The purpose of this study was to explore perceptions of parenting and parent-child activities in American families with children aged 0–16 after social distance measures were put in place. Through an online questionnaire, we examined the extent to which parental role, age, education, and perceptions of work productivity impacted parent perceptions of six parenting categories (positive parenting, inconsistent discipline, positive relationships, positive emotions, self-efficacy, and routine management) during the initial months of the pandemic. We also examined children’s participation in extracurricular activities, before and after measures of social distancing were implemented. Perceptions of parenting did not differ based on parental roles, education and age, but work productivity had an impact on parents’ perceptions of their own feelings and emotions. Parents who described themselves as highly productive reported higher scores for positive emotions, suggesting a link between work and parental wellbeing. A discrepancy was found between the activities that parents liked and disliked doing with their children, with homework and academic activities being the least liked of all. Children’s participation in extracurricular activities was also significantly reduced after social distancing was mandated, with arts activities (music in particular) suffering the least amount of reduction. Findings are discussed considering earlier studies on parenting during COVID-19 and concerted cultivation. Implications for future parenting research are outlined. Copyright © 2021 The Author(s), under exclusive licence to Springer Science+Business Media, LLC, part of Springer Nature.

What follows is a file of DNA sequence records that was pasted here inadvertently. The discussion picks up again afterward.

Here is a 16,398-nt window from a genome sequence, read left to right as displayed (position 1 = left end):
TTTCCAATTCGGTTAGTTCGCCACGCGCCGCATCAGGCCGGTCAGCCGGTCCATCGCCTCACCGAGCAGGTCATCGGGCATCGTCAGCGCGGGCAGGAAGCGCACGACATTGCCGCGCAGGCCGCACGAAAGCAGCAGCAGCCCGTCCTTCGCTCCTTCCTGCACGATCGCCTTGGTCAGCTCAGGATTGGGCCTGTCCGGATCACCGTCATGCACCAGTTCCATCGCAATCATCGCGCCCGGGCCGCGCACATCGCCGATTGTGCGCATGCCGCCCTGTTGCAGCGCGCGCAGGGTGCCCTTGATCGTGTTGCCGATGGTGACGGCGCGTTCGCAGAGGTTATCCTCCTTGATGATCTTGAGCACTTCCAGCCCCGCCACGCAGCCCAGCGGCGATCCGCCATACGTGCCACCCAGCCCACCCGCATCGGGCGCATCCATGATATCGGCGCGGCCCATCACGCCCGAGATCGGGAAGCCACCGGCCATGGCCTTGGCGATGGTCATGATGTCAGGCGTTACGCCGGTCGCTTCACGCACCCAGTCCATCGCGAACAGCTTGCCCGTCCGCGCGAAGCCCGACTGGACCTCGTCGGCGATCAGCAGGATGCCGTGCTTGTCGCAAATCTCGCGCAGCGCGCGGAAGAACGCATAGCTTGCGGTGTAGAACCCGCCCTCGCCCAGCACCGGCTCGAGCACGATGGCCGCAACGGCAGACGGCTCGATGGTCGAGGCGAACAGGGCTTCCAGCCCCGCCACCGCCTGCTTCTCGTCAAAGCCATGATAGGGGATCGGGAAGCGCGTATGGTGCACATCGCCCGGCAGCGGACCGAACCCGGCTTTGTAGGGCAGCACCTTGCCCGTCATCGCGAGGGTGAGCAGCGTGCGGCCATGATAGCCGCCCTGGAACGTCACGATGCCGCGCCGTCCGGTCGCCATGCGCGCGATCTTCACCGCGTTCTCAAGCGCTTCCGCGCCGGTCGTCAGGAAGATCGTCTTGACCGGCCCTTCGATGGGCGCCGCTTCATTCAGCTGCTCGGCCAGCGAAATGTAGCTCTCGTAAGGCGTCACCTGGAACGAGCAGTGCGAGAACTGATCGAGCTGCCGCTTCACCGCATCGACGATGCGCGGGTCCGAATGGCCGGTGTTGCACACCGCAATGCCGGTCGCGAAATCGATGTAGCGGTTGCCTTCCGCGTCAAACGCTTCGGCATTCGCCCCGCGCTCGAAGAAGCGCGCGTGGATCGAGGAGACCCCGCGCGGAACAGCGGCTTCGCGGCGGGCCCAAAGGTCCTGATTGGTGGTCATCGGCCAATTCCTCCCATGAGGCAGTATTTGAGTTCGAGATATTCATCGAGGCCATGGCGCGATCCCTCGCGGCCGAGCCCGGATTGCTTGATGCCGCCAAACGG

CitationIlari, B., Cho, E., Li, J., & Bautista, A. (2022). Perceptions of parenting, parent-child activities and children’s extracurricular activities in times of COVID-19. Journal of Child and Family Studies, 31(2), 409–420. doi: 10.1007/s10826-021-02171-3
- Parental cognitions
- School-aged children
- Extracurricular activities (EA)